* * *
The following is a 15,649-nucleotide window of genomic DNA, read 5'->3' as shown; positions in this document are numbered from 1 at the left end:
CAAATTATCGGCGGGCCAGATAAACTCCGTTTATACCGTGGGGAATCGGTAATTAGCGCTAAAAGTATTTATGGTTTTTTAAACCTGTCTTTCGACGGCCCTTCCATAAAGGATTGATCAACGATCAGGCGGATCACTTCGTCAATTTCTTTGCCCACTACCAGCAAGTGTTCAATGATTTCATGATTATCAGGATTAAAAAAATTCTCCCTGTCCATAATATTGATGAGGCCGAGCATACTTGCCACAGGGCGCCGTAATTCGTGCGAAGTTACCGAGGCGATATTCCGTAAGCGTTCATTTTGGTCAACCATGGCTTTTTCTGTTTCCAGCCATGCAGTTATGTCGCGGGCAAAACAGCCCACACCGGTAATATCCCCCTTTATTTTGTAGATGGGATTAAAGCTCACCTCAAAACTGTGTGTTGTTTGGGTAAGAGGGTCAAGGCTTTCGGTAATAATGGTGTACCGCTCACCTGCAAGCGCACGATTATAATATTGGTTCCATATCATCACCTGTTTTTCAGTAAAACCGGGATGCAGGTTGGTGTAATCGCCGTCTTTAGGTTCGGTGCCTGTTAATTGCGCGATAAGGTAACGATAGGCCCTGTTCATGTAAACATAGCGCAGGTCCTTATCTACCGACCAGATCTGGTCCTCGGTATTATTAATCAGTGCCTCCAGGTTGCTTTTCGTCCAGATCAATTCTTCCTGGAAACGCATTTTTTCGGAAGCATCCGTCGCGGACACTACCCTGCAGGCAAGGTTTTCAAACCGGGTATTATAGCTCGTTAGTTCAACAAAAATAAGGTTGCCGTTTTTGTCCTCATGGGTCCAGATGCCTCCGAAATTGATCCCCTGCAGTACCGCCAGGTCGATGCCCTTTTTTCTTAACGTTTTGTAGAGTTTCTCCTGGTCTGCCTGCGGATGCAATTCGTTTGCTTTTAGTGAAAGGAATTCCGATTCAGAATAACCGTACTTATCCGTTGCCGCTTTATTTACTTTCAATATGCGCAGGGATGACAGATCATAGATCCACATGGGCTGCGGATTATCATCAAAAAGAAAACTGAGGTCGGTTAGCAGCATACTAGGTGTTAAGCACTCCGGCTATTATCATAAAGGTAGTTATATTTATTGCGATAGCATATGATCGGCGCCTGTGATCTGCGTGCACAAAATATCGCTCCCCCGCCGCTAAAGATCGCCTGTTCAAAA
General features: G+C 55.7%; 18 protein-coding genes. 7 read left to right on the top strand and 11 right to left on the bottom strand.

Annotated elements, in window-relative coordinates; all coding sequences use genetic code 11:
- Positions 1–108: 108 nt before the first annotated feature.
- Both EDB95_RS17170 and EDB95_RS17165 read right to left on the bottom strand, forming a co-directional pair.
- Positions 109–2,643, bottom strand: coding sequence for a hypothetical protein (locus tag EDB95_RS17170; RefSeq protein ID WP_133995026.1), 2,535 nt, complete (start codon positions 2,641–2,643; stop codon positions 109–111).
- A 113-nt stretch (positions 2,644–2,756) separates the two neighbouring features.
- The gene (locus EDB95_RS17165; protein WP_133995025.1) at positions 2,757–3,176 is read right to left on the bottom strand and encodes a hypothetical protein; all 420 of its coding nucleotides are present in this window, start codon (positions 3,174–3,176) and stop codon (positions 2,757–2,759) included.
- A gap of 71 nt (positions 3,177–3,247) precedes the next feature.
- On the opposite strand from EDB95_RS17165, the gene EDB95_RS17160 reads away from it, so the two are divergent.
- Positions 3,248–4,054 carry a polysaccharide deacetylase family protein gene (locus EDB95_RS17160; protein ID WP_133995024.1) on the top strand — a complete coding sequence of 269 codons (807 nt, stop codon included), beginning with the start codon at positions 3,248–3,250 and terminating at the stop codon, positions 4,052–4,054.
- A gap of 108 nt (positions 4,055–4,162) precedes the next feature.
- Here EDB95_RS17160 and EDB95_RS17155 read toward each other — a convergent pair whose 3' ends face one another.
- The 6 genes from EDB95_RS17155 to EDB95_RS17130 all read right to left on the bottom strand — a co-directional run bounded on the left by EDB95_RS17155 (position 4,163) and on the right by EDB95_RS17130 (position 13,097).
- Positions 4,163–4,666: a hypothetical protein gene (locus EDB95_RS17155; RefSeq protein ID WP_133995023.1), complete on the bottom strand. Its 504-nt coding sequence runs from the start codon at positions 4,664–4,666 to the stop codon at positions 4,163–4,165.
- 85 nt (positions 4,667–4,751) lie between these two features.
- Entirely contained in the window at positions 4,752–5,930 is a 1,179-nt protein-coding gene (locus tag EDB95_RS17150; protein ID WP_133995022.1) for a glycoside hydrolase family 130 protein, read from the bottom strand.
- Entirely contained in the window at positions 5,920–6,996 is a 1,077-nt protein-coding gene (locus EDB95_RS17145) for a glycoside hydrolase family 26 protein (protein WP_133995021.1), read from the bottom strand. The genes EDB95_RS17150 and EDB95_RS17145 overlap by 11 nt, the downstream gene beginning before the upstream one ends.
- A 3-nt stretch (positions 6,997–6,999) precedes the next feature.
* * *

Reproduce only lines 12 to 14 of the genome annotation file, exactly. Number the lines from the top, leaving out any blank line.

- Positions 3,248–4,054 carry a polysaccharide deacetylase family protein gene (locus EDB95_RS17160; protein ID WP_133995024.1) on the top strand — a complete coding sequence of 269 codons (807 nt, stop codon included), beginning with the start codon at positions 3,248–3,250 and terminating at the stop codon, positions 4,052–4,054.
- A gap of 108 nt (positions 4,055–4,162) precedes the next feature.
- Here EDB95_RS17160 and EDB95_RS17155 read toward each other — a convergent pair whose 3' ends face one another.